Wednesday, January 15, 2014

She is more than a number

This has been an exceptionally hard re-entry to a schedule.  I know pictures on Instagram or posts on a blog make everything look peaceful and happy and joyous, but the reality is that even while we do have moments of bliss, the back story is that there may have been moments of anger or frustration or exhaustion just before the shutter snapped.  

However, there are days that are just about as perfect as one could wish.  We need these days to cling to on the days that are less than rosy, when the air is bitterly cold, and the body is weak, and the mind is tired.  These days are our anchor.  They hold us steady and show us what we are capable of.  These are the days that reassure us when doubt creeps in.  These are the days that we strive for, knowing that if they happened once, they will most assuredly happen again.

Applying for a grant to create a vegetable garden to feed those in need.


My struggle right now is how to do I reconcile the life I have chosen, the one that I know is best for my family, with what I know other children, those that attend school 8 hours a day, are doing?  For some reason letting go was almost too easy for elementary and even for middle school.  But now, now with high school right around the corner, the comparisons are creeping in.  Unfair comparisons, for we made the decision not to school at home, not to choose a boxed curriculum, not to do correspondence school, not to school at all in fact, but to unschool.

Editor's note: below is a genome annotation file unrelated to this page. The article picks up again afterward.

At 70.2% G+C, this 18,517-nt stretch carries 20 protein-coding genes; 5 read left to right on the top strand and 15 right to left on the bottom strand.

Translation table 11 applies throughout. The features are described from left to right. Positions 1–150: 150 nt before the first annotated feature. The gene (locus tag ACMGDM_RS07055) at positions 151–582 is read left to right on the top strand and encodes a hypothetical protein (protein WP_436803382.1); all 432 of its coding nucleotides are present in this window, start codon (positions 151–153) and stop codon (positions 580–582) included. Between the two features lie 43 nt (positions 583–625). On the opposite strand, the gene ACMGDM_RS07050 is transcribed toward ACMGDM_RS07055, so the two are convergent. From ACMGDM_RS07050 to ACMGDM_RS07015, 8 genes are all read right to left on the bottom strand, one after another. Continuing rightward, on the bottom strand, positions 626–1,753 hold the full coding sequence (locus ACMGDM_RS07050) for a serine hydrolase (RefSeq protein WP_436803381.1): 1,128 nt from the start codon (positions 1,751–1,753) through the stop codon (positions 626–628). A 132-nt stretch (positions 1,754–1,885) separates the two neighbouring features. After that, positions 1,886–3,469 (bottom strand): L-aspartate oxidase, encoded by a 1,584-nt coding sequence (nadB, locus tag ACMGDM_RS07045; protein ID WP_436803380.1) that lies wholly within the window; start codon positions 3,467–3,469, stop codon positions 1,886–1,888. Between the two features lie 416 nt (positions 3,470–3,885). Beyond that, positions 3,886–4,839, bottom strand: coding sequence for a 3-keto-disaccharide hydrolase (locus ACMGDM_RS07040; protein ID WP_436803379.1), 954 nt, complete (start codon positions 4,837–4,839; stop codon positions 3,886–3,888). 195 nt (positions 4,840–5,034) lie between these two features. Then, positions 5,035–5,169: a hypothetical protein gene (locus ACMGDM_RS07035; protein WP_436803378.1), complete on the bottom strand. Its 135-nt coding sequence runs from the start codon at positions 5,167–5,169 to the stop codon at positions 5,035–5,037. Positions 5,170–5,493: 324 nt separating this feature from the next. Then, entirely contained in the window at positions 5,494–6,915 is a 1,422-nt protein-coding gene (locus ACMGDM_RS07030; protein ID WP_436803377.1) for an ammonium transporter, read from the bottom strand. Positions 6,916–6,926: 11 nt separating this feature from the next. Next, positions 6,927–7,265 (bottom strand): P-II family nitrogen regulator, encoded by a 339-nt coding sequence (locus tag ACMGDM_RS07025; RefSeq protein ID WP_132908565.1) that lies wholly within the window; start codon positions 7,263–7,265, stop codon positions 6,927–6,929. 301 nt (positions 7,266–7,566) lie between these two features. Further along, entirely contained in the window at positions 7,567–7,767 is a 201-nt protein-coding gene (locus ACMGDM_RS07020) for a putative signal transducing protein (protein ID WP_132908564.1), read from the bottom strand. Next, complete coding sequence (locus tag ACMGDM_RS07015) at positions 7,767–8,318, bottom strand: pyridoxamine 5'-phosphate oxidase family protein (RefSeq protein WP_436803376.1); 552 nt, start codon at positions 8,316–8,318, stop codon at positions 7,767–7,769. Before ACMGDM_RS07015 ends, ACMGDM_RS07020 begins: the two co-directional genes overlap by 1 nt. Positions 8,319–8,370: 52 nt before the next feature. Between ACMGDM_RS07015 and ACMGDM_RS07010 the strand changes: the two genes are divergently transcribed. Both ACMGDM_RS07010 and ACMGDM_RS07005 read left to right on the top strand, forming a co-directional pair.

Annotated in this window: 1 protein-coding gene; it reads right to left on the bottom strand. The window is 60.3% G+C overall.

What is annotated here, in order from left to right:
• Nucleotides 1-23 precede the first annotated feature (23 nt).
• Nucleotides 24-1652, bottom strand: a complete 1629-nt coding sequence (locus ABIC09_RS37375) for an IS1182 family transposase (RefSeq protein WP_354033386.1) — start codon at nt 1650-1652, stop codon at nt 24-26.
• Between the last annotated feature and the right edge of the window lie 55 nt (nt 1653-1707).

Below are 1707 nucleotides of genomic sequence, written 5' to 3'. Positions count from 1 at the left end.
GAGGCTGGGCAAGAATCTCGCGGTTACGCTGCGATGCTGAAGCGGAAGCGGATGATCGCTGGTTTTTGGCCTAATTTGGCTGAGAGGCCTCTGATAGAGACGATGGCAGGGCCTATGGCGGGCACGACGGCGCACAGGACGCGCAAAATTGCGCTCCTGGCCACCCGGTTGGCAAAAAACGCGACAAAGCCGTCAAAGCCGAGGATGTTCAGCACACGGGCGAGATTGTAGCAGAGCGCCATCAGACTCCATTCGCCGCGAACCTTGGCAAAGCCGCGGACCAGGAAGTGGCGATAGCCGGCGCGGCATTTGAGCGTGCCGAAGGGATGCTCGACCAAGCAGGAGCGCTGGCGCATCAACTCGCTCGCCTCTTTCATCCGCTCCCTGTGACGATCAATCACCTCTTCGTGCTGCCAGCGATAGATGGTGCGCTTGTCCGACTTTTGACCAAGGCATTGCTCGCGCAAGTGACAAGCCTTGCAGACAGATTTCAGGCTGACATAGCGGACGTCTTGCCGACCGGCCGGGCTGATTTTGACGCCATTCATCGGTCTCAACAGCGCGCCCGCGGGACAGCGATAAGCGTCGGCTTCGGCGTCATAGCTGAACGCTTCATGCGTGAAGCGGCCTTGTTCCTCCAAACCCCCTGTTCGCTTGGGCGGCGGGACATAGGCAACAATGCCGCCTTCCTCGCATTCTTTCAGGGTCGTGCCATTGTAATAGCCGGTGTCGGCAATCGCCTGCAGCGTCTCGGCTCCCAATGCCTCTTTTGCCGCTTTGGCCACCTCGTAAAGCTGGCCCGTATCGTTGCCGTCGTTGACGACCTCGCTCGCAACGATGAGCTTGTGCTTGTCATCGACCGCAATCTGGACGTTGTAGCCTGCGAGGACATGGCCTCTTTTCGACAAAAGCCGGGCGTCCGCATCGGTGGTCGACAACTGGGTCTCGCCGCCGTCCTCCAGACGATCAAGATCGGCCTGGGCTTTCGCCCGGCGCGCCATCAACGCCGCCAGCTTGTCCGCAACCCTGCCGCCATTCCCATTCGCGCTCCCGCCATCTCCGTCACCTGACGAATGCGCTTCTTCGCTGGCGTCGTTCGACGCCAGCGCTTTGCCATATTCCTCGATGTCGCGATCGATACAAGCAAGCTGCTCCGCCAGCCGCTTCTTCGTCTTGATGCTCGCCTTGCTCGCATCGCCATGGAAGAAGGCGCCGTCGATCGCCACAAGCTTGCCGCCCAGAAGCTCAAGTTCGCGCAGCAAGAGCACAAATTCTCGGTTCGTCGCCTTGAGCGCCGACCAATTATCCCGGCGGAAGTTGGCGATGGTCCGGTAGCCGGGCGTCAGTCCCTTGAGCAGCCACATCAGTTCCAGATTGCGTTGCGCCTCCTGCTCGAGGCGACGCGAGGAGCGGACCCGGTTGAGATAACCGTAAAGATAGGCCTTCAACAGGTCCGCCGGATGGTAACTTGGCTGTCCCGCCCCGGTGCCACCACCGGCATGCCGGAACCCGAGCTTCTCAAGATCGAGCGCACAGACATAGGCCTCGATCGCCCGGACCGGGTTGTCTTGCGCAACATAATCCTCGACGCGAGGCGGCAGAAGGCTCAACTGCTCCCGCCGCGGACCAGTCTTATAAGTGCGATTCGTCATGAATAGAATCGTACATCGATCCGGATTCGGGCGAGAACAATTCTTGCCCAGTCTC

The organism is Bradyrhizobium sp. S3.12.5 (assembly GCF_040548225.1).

Writing a collaborative story with a friend in Alabama.


As I’m sure is the case everywhere in the homeschool community, lots of emails are floating around the homeschooling Yahoo groups.  Emails about whose child got accepted into which elite ivy league school and which  homeschooling philosophy or method was used to achieve this accomplishment.  Emails about homeschooling workshops being given by parents who have “successfully” homeschooled their child (success being defined as college acceptance), and who are now offering workshops on how I too can achieve the same level of success.  Emails about potential classes for high school freshmen that will ensure success on AP tests -- at 14 years old.  Success again being defined as a score, a 5/5. 

Making a musical instrument during a chemistry lesson.


I am so sick of these emails.  I am so sick of the parental peer pressure and competitive nature that we parents have and pass down to our children.  How do I define success?  Being capable of making sound, healthy decisions. Having enough money to cover your needs and some of your wants.  Waking up every day and knowing that the next 12 hours will not be wasted.  Making a positive difference in the world.  Having love.  Having friendship.  Having interests.  Knowing your talents.   Being kind.  Being generous.  Being true.  Being honest.  Knowing joy.  Knowing faith.  Treating yourself with kindness.  Treating the world around you with kindness. 

Delivering cake pops and a donation to a local fire house.  30 individuals lost their homes in a horrible fire.  The girls wanted to give back through their cupcake club.